Under Certificates (in the menu on the left) choose Production. Click the + to add a new Certificate. Under Production (not Development) choose App Store and Ad Hoc, and click on Continue. You will come to a page called About Creating a Certificate Signing Request (CSR). Follow the excellent directions provided.
Once done, click continue and follow the directions to upload your CSR (press the Choose File button and select the file you just saved). Click Continue.
Congratulations! Your certificate is ready. Download it to your mac and double click on it to install it into your Keychain. Note the directions to save a backup somewhere secure.
It is a good idea to open KeychainAccess and make sure your certificate is there. Turn down the triangle to see that your private key is there as well.
Once again, turn to the menu on the left, and choose App Ids under Identifiers. Click on the + to creaee a new one and call it AnyJesseLibertyApp (substituting your own name, if you like).
Scroll down to the App Id Suffix and check the Wildcard App Id radio button. In the Bundle ID put an asterisk * and click continue. Review your App ID and click Register. Revel in your IOS App ID and then click Done. You should now see it in your list of App Ids.
Turn to the menu on the left once again, and this time click Distribution under Provisioning Profiles. Click + to create a new one. Under Distribution choose Ad hoc and click continue. Pick the App ID you just created from the drop down, and then click continue. Next, select the certificate you created earlier in this process (if there is more than one, check the date). Click continue.
You may be asked to select devices to include in the provisioning profile. Select as you see fit, and click continue.
Now it is time to give your provisioning profile a name. Set it to AppCenterDemoProfile or whatever you like, and click continue.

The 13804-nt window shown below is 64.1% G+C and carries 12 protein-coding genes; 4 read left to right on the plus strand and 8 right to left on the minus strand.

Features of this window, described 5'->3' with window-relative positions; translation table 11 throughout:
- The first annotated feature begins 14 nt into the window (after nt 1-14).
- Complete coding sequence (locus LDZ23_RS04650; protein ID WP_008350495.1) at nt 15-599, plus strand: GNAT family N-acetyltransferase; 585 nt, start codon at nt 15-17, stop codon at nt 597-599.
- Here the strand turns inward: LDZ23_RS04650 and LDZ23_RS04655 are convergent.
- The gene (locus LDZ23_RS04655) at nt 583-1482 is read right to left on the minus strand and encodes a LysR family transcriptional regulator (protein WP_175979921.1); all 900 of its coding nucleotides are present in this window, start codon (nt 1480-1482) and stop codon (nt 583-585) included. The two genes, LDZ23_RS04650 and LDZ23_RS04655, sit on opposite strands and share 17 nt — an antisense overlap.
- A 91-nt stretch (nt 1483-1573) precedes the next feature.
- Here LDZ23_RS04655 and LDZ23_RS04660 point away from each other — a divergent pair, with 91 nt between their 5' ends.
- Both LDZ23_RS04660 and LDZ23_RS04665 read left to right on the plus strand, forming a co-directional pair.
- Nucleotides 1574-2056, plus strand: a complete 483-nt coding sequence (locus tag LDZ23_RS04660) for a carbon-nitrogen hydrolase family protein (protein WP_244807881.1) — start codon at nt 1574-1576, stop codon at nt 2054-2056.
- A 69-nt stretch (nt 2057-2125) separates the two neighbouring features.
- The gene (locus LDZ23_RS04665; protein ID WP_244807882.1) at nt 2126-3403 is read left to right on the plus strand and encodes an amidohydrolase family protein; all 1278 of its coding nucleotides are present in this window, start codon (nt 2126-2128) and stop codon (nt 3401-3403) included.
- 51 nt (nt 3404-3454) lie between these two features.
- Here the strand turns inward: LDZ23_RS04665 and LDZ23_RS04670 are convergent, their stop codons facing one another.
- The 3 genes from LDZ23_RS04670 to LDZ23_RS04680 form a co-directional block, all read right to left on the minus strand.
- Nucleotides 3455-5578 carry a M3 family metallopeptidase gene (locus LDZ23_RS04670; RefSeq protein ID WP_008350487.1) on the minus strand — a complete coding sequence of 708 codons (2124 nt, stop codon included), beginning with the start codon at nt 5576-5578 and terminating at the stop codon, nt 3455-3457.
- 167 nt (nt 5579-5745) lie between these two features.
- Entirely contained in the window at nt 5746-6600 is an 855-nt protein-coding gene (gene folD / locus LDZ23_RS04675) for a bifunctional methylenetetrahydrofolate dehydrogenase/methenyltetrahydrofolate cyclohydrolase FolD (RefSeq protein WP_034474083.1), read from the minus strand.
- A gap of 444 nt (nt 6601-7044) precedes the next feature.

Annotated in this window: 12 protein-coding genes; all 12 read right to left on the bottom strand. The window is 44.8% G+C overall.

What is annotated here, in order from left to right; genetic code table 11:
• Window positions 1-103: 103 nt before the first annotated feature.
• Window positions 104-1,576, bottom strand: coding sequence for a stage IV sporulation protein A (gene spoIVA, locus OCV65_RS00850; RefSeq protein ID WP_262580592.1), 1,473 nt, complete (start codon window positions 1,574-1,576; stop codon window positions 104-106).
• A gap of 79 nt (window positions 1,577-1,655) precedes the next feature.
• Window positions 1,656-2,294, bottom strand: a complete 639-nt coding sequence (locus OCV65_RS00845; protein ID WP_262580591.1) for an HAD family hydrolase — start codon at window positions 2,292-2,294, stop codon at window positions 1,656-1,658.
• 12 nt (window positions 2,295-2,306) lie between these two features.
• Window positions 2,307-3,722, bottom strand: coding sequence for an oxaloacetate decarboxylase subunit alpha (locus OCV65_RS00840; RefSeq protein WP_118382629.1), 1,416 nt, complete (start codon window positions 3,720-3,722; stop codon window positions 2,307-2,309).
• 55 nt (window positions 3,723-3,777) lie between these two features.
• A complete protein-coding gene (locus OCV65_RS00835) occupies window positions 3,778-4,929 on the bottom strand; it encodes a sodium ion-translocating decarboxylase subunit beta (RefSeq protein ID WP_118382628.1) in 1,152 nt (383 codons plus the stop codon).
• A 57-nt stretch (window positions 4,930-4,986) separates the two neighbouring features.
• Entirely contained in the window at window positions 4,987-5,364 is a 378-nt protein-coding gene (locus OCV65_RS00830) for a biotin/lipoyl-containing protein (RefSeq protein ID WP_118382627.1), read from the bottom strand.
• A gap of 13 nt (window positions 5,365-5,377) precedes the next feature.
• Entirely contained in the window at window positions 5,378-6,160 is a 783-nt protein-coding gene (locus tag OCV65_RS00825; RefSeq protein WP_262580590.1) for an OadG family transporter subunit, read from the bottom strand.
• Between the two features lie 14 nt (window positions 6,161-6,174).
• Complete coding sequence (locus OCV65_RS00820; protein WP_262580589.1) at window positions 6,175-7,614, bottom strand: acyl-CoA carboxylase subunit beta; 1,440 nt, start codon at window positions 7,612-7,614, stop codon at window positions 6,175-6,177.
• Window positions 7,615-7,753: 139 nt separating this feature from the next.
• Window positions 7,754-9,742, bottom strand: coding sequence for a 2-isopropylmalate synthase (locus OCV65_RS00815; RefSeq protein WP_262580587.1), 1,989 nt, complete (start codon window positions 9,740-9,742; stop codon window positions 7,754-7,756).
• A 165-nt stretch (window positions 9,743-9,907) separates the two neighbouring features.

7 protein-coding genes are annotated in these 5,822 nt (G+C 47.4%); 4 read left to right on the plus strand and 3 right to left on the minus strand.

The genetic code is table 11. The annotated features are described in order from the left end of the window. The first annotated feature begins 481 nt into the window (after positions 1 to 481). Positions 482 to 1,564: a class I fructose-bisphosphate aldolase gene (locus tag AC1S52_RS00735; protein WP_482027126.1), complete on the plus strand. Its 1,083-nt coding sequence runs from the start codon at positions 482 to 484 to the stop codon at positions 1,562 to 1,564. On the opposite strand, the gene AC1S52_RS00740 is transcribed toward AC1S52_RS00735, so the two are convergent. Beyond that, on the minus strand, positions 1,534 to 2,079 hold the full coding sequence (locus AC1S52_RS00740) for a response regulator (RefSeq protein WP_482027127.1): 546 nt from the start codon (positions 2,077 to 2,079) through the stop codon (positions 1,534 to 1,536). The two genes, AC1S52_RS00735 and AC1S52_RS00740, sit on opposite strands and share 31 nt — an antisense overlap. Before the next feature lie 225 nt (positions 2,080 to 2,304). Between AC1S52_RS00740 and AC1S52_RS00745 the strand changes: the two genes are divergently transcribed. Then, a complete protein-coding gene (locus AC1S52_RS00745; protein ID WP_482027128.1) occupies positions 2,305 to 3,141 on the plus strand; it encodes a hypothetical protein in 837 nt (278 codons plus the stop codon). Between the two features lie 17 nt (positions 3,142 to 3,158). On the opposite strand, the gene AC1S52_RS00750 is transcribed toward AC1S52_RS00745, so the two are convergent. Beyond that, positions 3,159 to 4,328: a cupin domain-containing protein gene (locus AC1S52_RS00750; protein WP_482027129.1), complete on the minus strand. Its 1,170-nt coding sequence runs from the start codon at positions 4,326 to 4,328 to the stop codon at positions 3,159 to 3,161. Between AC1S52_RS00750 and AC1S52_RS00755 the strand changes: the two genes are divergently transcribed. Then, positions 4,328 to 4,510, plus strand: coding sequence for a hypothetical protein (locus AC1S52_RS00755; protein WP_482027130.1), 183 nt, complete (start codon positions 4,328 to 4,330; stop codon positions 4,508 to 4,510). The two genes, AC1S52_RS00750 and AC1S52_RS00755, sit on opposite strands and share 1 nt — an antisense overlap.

Download your provisioning profile and keep it somewhere safe.
All you need now is your P12 file, and that is pretty easy. Open KeyChain Access and make sure login is selected in the top left menu. Click on My Certificates in the Category menu and find the distribution certificate you created earlier. Be careful not to select the Phone Developer version; you want the iPHone Distribution Certificate.
Turn down the triangle to expose the private key, and highlight both. Right click and select Export 2 Items. Navigate to where you saved your certificate and click Save. A dialog will pop up asking for a password. You can leave that blank and click OK.
Another dialog will appear asking for your login password. Enter that and click Always Allow or Allow. Hey! Presto! you now have a P12 file.
Back to App Center
Let’s return to App Center. Drag your mobile provision file into place, and click Save. You did it! Your build is configured.
You should now see your last commit. Click Build now and bang! your build will be queued and then it will build, right in front of your eyes.
While it is running there will be a blue circle in the upper left of the build window, with three dots animated to show you it is doing something. When it is done, you’ll see one of three circles
- A gray circle with a line through it indicating that you cancelled the build
- A dreaded red circle with an x, indicating that your build failed
- A wonderful green circle with a check mark, indicating your build succeeded
If your build succeeded, you are ready to distribute, which is the topic of my next blog entry.